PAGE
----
Community submits hopeful photos for art exhibit

Wesley Fane The Daily Illini Vanessa Delaney, junior in Education at Northern Illinois University, looks at photos presented as part of the Images of Hope Project at the Holmes Student Center on the campus of Northern Illinois University in DeKalb, Ill. Saturday, Feb. 14, 2009. “It’s crazy to see the outpouring of support,” said Delaney. “I don’t even know how to put it all into words. It’s just amazing how talented people are, and how they share [those talents] with us.”

By Colleen Vest

Photographic images sent in from community members were displayed throughout the day as part of the Images of Hope exhibit at Northern Illinois University.

“They’re really neat and very touching,” said Marrilee Emmert, who viewed the exhibit and whose daughter was at Northern last year. “It really shows that the community is pulling together.”

Rhonda Robinson, professor of educational technology at NIU, started the Images of Hope exhibit to help heal the campus community.

“The idea started because I have an interest in photography and how much photos can convey without words,” Robinson said.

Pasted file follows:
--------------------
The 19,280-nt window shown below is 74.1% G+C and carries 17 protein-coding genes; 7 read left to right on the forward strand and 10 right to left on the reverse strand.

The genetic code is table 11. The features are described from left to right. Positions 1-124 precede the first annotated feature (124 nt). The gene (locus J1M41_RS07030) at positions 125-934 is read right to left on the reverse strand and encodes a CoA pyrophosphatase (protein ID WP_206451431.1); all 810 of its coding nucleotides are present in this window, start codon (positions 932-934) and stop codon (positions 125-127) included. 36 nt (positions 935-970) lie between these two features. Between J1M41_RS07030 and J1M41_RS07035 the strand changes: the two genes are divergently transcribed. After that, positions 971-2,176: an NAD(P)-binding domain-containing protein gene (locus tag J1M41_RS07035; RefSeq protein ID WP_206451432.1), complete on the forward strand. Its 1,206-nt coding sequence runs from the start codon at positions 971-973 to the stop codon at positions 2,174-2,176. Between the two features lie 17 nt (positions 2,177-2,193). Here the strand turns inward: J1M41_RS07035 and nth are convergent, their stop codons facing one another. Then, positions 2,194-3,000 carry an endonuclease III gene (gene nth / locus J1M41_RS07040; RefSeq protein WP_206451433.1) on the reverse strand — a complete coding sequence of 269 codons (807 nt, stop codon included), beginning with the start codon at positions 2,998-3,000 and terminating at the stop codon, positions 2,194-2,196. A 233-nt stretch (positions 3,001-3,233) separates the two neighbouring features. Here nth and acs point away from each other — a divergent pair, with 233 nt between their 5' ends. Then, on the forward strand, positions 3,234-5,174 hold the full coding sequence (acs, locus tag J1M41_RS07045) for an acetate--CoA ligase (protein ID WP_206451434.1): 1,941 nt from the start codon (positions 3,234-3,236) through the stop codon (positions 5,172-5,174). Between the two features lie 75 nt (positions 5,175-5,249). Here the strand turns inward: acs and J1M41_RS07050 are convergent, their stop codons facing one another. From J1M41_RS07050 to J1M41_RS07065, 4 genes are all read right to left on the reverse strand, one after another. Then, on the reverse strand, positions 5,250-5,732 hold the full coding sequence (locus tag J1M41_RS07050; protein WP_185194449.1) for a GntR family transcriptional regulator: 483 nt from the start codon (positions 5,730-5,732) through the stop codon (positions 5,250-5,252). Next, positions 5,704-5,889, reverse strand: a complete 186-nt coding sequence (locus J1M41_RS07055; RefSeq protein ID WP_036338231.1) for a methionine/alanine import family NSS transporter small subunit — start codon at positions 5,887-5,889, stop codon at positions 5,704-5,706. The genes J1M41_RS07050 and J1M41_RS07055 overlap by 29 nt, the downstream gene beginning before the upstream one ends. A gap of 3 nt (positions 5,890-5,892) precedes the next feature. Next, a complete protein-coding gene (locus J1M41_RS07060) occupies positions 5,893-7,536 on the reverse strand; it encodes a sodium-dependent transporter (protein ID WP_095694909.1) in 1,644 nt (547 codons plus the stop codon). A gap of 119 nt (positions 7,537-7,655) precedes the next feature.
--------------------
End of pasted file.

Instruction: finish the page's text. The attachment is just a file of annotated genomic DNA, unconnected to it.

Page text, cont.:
Over 100 images were sent in from students and community members. The Images of Hope was publicized on local radio stations, newspapers, on campus and throughout the community to try to get a variety of images, Robinson said.

“We felt like so many people could participate because everyone knows how to use a camera,” Robinson said.

The images sent were displayed exactly how they were sent in, without aditional editing, she said. Most of the photos sent in were used- either displayed on the wall or on a running slideshow projected on a screen, Robinson said.

“We have participation from the family of the victims, people injured, other students and people all through the community,” Robinson said. “The images were all so diverse and hopeful, and we really wanted to try to pull together an exhibit of hope and recovery.”

There were images of nature, locations on Northern’s campus, religious events and many other types of photos.

“You don’t realize how much emotion there still is about it all,” Emmert said.